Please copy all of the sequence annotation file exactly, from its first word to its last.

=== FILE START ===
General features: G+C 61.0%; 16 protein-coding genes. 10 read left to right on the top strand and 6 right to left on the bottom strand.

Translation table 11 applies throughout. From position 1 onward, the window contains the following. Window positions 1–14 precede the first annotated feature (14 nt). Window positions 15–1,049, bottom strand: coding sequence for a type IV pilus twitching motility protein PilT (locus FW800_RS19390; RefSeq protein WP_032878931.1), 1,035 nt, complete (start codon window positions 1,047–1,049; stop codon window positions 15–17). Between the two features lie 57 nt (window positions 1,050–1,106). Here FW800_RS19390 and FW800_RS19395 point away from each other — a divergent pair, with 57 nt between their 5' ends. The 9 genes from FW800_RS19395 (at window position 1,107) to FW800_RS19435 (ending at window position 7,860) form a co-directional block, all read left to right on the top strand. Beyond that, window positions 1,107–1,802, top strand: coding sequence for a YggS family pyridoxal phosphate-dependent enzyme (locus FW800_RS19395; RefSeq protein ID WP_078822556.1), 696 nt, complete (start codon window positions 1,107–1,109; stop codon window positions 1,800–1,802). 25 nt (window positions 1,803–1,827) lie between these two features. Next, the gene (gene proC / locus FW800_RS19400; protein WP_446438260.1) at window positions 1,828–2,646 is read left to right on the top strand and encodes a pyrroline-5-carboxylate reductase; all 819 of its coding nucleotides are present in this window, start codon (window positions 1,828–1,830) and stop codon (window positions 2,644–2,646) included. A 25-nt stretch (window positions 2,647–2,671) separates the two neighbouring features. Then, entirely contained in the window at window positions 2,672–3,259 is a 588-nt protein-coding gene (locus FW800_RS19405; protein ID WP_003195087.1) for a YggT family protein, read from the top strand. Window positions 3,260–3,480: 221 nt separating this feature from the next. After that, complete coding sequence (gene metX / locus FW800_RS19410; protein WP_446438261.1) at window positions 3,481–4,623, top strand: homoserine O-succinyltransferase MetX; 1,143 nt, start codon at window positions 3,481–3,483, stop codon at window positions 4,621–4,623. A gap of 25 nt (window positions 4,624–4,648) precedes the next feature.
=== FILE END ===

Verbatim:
General features: G+C 61.0%; 16 protein-coding genes. 10 read left to right on the top strand and 6 right to left on the bottom strand.

Translation table 11 applies throughout. From position 1 onward, the window contains the following. Window positions 1–14 precede the first annotated feature (14 nt). Window positions 15–1,049, bottom strand: coding sequence for a type IV pilus twitching motility protein PilT (locus FW800_RS19390; RefSeq protein WP_032878931.1), 1,035 nt, complete (start codon window positions 1,047–1,049; stop codon window positions 15–17). Between the two features lie 57 nt (window positions 1,050–1,106). Here FW800_RS19390 and FW800_RS19395 point away from each other — a divergent pair, with 57 nt between their 5' ends. The 9 genes from FW800_RS19395 (at window position 1,107) to FW800_RS19435 (ending at window position 7,860) form a co-directional block, all read left to right on the top strand. Beyond that, window positions 1,107–1,802, top strand: coding sequence for a YggS family pyridoxal phosphate-dependent enzyme (locus FW800_RS19395; RefSeq protein ID WP_078822556.1), 696 nt, complete (start codon window positions 1,107–1,109; stop codon window positions 1,800–1,802). 25 nt (window positions 1,803–1,827) lie between these two features. Next, the gene (gene proC / locus FW800_RS19400; protein WP_446438260.1) at window positions 1,828–2,646 is read left to right on the top strand and encodes a pyrroline-5-carboxylate reductase; all 819 of its coding nucleotides are present in this window, start codon (window positions 1,828–1,830) and stop codon (window positions 2,644–2,646) included. A 25-nt stretch (window positions 2,647–2,671) separates the two neighbouring features. Then, entirely contained in the window at window positions 2,672–3,259 is a 588-nt protein-coding gene (locus FW800_RS19405; protein ID WP_003195087.1) for a YggT family protein, read from the top strand. Window positions 3,260–3,480: 221 nt separating this feature from the next. After that, complete coding sequence (gene metX / locus FW800_RS19410; protein WP_446438261.1) at window positions 3,481–4,623, top strand: homoserine O-succinyltransferase MetX; 1,143 nt, start codon at window positions 3,481–3,483, stop codon at window positions 4,621–4,623. A gap of 25 nt (window positions 4,624–4,648) precedes the next feature.